Don’t worry guys, we didn’t forget about you! New Era will have Fit Technicians to help you get fitted for the Colts 59Fifty, the official on-field cap of the NFL.
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Interim head coach/offensive coordinator Bruce Arians sat down with ‘Voice of the Colts’ Bob Lamey on Monday to talk about a variety of topics. Here are a few highlights on what Arians was pleased with from the Jets game, Andrew Luck’s resiliency, a preview of the Browns and an update on head coach Chuck Pagano:
On the play of rookie tight ends Coby Fleener (four catches for 42 yards) and Dwayne Allen (two catches for 33 yards) against the Jets:
“First game they both played without a mental error. They played fast and they made plays for us.”
On what Arians sees from quarterback Andrew Luck’s ability to bounce back from mistakes:
“He’s got the grit in his eyes every time you talk to him. He knows exactly what he did wrong. Before you can tell him, he’s telling you and he’s really ticked off about it. And normally it doesn’t happen again. It takes a special personality. That’s the beauty about him.”
On if Arians has talked to head coach Chuck Pagano and if so, how is he doing?
“Right before the ball game, he had his best night he said since he’s been in. Talked to him twice (Monday) and he’s had a very a good. I know there’s going to be another down period coming but right now he’s doing very well.”
On a preview of the Browns, who won their first game of the season on Sunday 34-24 over the Bengals:
“They’ve been in every ball game. Took the Giants to the wire, took the Eagles to the wire, beat a really good Bengals game at home. They are playing extremely good football. They are younger than we are so youth obviously is no excuse this week. We have two rookie quarterbacks going against each other. They are a very talented young team. (Defensive coordinator) Dick Jauron does a great job defensively of keeping it very simple, playing an attack style, a Cover 2 team.”
Tags: bruce arians, chuck pagano
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For a decade, Indianapolis Colts fans have resided in the NFL’s high-rent district. After 10 years of ten or more wins and playoff appearances that came to be viewed as a birthright (and one horrid season where losing was a weekly expectation), Colts fans may have forgotten that the name of the game in the NFL is parity. What you’re seeing now is exactly how the NFL is designed to work.
After six games, nine of the league’s 32 teams stand dead even at 3-3. Another five teams, including the Colts, are within a half game of the .500 mark having played one game less because of byes. That’s almost half of the league straddling the fence between success and failure. The entire AFC East is 3-3.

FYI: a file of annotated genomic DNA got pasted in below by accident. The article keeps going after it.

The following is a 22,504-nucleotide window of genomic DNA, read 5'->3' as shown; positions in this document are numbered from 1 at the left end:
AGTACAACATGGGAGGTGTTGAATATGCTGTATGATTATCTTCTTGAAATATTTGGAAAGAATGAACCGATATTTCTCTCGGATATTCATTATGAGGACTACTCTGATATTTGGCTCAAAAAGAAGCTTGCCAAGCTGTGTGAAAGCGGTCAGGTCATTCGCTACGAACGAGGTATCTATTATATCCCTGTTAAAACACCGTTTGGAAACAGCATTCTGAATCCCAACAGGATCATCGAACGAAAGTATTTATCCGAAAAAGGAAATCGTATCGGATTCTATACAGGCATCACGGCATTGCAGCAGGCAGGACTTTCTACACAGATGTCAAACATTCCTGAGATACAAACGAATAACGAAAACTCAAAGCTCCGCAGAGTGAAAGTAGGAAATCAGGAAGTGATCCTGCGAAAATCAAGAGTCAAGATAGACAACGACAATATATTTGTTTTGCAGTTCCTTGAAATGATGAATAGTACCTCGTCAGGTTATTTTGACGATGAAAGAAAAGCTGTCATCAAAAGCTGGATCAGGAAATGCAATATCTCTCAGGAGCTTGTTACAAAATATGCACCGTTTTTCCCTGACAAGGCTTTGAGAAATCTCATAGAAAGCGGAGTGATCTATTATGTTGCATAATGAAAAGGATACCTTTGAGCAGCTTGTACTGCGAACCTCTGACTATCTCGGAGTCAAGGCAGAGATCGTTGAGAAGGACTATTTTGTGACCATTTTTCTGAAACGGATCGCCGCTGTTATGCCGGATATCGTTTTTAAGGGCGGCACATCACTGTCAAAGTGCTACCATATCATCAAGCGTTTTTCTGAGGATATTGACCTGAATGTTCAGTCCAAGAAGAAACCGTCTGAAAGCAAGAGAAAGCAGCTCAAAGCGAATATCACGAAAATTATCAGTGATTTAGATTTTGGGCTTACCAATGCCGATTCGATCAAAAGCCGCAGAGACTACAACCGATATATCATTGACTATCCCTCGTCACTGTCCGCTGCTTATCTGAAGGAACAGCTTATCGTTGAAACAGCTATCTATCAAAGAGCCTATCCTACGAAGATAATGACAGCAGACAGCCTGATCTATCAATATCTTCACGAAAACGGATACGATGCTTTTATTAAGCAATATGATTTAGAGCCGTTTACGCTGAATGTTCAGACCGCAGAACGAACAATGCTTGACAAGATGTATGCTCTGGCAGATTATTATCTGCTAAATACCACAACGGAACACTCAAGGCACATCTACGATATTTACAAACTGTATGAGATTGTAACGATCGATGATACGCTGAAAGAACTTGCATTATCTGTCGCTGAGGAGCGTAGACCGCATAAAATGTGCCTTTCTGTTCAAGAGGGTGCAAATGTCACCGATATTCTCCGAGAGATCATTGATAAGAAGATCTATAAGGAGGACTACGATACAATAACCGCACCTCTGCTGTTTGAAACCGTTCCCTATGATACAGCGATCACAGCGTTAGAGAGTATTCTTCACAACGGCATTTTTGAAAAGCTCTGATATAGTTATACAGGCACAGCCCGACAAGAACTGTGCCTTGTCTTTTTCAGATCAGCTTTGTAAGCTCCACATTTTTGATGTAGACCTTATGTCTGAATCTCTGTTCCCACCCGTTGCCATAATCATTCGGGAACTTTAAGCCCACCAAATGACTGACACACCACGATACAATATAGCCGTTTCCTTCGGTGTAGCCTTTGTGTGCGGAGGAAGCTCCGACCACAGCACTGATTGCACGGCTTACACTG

This is no statistical outlier either. Last year, while the Colts and Rams limped toward 2-14 and the Packers flirted with perfection at 15-1, 13 of the 32 NFL teams finished at either 8-8 or within a game either way. One of those teams, the New York Giants, won the Super Bowl.
The norm for the NFL over the decade the Colts were dominating was clearly slanted toward mediocrity. Since 2002, 40 percent of the NFL’s teams have finished either at .500 or a game above or below in an average season. That trend was only broken in three seasons.
What does that mean for Colts fans? It means that we need to recalibrate our expectations back to the pre-Peyton Manning era when 8-8 and 9-7 was the rule rather than the exception. This is what we can expect, at least in the short run while the Colts retool the team that broke the mold of mediocrity.
That’s the way the NFL is designed, with its inverted draft order and schedules loaded to challenge division winners with tougher paths the following year. It should give us a profound respect for what those Manning-led teams accomplished. They managed to succeed at a level that was not only a cut above everyone else, but did so in spite of playing in a league that systematically tries to prevent such runs of success.
For right now it should also give us a great appreciation for the work done by Ryan Grigson and the new Colts’ staff. Just like the decade of 10 win seasons was an aberration, so too was last season’s 2-14 mark.
So pull down the bar, Colts fans, and make sure to secure all loose objects. We are once again passengers on the NFL’s annual roller coaster ride. We’ll see more games like the one in New York Sunday when Andrew Luck looked more like Curtis Painter than Peyton Manning. But we’ll also see the flashes of brilliance like we did two weeks ago when the Colts knocked off the Packers.
It will be frustrating and exhilarating, depending on the week. Enjoy the ride.
Chuck Chapman is entering his second season as the editor and lead writer for Colts 101. He also covered the Cincinnati Bengals for the Sports Media 101. Chuck and his family are originally from Ohio, but have settled in Central Indiana and become big Colts fans. You can read Chuck’s other writing about the Colts at www.colts101.com.
Tags: Andrew Luck, indianapolis colts, NFL